For a while now, Google's company DeepMind has been working on an artificial intelligence (AI) which plays Atari games better than you remember your older brother playing them in the 1980s. The AI is not only extremely proficient at playing these cult classics but has also learned to play 49 of them completely on its own. Despite this impressive feat, the DeepMind's creation isn't perfect and some games have simply proved to be too complicated for it to learn them on its own, Montezuma's Revenge being one of them. However, the Google-owned company has recently been hard at work correcting the flaws in its AI which has finally mastered the unforgiving 1984 platformer developed by the now-defunct Utopia Software.
As its developers explain it, they had to make the AI "curious enough" for it to want to actually win the game. How does one program artificial curiosity? According to DeepMind - by applying the principles of conditional teaching and learning. More specifically, the developers have started handing out rewards to the AI whenever it decided to explore more of the Montezuma's Revenge 8-bit world. Initially, the AI has only managed to beat the first level of the game and would always fail during the second one. However, after the process of "incentivizing" it, the DeepMind's creation completed the first level in only four tries and has reached the 15th out of 24 levels of Montezuma's Revenge in total.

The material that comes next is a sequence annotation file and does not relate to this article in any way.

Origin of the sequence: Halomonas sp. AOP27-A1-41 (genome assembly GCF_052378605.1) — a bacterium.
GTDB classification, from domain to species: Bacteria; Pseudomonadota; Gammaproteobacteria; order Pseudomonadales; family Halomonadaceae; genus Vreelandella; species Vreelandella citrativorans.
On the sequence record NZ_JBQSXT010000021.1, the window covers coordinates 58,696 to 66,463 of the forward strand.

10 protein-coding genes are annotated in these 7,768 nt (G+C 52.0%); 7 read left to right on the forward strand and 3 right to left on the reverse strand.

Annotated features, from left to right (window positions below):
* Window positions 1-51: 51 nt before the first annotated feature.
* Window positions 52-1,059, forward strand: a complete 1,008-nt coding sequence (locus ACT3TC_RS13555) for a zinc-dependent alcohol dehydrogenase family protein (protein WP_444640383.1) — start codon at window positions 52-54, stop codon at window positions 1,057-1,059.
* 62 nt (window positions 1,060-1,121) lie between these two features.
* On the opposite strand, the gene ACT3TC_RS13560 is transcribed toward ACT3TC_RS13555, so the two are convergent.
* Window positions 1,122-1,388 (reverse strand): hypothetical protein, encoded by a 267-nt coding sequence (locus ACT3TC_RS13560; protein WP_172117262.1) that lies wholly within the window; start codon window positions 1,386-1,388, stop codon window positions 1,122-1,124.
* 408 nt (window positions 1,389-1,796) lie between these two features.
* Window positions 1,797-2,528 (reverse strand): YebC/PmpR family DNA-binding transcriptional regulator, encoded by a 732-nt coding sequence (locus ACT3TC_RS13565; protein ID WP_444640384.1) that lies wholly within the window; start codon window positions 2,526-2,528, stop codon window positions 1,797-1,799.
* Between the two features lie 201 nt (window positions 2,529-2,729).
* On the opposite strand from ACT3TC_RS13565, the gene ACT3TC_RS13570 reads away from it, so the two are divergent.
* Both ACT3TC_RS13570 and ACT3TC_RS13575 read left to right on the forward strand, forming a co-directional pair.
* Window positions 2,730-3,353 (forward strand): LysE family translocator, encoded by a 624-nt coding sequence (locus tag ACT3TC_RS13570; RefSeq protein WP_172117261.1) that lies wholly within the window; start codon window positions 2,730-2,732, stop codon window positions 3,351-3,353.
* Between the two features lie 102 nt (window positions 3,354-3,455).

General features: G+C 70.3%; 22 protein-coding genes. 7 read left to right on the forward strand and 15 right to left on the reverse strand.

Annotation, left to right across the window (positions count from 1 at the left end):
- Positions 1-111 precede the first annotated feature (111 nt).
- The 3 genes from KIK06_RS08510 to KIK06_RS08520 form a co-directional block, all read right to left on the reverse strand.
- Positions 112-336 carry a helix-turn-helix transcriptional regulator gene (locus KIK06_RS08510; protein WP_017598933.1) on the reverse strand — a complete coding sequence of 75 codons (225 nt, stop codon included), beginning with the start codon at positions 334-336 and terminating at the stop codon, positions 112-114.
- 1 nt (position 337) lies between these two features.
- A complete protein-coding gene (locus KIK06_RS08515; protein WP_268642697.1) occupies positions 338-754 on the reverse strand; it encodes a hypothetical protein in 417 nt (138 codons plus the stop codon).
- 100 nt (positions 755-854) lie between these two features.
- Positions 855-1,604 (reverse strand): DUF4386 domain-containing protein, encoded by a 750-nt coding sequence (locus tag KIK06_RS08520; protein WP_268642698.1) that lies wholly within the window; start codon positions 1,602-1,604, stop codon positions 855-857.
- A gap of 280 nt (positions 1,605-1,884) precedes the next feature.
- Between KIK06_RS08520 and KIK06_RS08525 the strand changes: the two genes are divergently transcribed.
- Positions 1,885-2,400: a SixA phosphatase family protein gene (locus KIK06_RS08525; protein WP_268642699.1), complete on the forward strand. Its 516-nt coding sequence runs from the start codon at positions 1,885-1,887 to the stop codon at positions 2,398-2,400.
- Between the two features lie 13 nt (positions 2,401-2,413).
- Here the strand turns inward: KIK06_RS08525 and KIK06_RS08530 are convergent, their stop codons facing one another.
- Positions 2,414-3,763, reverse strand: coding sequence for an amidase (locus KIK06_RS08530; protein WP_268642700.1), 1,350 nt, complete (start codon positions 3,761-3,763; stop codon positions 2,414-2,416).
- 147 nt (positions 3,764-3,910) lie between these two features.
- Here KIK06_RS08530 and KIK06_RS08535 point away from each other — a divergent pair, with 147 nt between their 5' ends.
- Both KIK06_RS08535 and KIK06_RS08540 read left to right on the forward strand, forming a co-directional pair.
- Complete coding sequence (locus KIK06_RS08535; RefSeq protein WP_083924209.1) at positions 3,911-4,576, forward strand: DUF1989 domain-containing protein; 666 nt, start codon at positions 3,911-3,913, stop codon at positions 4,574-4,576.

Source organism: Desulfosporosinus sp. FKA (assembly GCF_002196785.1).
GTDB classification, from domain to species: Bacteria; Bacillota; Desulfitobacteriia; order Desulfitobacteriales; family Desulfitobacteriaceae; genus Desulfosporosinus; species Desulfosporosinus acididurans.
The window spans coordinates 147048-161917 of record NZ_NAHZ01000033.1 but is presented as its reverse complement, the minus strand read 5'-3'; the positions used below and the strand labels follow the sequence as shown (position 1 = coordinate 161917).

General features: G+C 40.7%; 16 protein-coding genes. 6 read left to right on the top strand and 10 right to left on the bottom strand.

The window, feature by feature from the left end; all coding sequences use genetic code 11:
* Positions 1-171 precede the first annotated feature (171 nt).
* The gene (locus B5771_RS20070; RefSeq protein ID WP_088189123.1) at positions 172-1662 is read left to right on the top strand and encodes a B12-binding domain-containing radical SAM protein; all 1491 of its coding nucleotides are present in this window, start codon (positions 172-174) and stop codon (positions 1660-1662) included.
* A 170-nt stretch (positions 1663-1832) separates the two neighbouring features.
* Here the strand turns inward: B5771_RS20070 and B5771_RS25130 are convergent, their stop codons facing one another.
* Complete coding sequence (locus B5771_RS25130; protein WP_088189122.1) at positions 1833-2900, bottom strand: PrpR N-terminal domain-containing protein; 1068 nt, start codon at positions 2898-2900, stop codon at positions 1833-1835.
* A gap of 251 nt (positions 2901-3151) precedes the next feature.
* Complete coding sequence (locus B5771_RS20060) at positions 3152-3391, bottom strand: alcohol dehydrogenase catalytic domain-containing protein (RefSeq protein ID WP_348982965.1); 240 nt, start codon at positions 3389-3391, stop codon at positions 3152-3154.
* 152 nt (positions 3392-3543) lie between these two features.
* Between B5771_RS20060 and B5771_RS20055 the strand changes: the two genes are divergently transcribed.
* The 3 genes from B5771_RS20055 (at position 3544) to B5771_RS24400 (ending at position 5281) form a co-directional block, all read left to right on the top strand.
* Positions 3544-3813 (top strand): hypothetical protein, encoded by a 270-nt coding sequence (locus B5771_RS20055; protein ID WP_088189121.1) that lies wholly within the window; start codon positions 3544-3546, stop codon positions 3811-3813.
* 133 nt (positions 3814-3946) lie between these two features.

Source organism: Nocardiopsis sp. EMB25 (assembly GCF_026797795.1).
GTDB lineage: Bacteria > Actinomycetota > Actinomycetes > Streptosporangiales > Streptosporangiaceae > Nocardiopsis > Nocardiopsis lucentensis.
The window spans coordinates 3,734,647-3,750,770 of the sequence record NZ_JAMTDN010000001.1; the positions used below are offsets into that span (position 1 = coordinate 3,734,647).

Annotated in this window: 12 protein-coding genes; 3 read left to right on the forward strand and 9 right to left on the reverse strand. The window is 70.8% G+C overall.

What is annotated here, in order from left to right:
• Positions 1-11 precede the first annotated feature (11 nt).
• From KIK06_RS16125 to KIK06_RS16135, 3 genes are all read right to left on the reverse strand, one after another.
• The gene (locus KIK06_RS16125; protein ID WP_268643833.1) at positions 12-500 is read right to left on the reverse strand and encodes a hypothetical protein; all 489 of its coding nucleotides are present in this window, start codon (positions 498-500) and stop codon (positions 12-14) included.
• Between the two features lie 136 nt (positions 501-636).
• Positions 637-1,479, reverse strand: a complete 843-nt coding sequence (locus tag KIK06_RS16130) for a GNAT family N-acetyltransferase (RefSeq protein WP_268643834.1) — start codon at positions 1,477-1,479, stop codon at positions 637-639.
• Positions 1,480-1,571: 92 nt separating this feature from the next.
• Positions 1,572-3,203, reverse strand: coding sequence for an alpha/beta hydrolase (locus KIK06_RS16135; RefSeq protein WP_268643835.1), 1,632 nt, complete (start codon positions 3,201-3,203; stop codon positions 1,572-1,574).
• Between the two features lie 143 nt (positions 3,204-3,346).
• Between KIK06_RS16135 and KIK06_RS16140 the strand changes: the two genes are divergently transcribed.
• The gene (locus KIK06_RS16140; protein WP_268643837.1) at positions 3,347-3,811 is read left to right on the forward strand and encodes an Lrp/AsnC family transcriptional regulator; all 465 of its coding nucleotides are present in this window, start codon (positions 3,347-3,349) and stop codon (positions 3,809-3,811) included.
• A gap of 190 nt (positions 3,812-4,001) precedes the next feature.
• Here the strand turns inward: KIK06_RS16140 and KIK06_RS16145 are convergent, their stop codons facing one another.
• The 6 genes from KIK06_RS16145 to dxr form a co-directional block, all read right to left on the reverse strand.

As the developers revealed in their latest study, their reward system has "significantly improved" the AI's exploration capabilities in quite a large number of challenging games. While you may not remember Montezuma's Revenge as a notoriously hard game, especially in the context of other video games of that era, the platforming genre is actually one of the toughest ones for AIs to tackle due to the fact that no one has yet come up with a reliable method to make the computer plan for traps in advance on its own.
How does one even reward an AI? You can find that out by checking out the video below in which DeepMind's artificial intelligence is playing the aforementioned Atari platformer. For the unaware, this same AI is also the one which has recently managed to beat the South Korean Go grandmaster Lee Sedol in an extremely impressive manner, triumphing in four games out of five.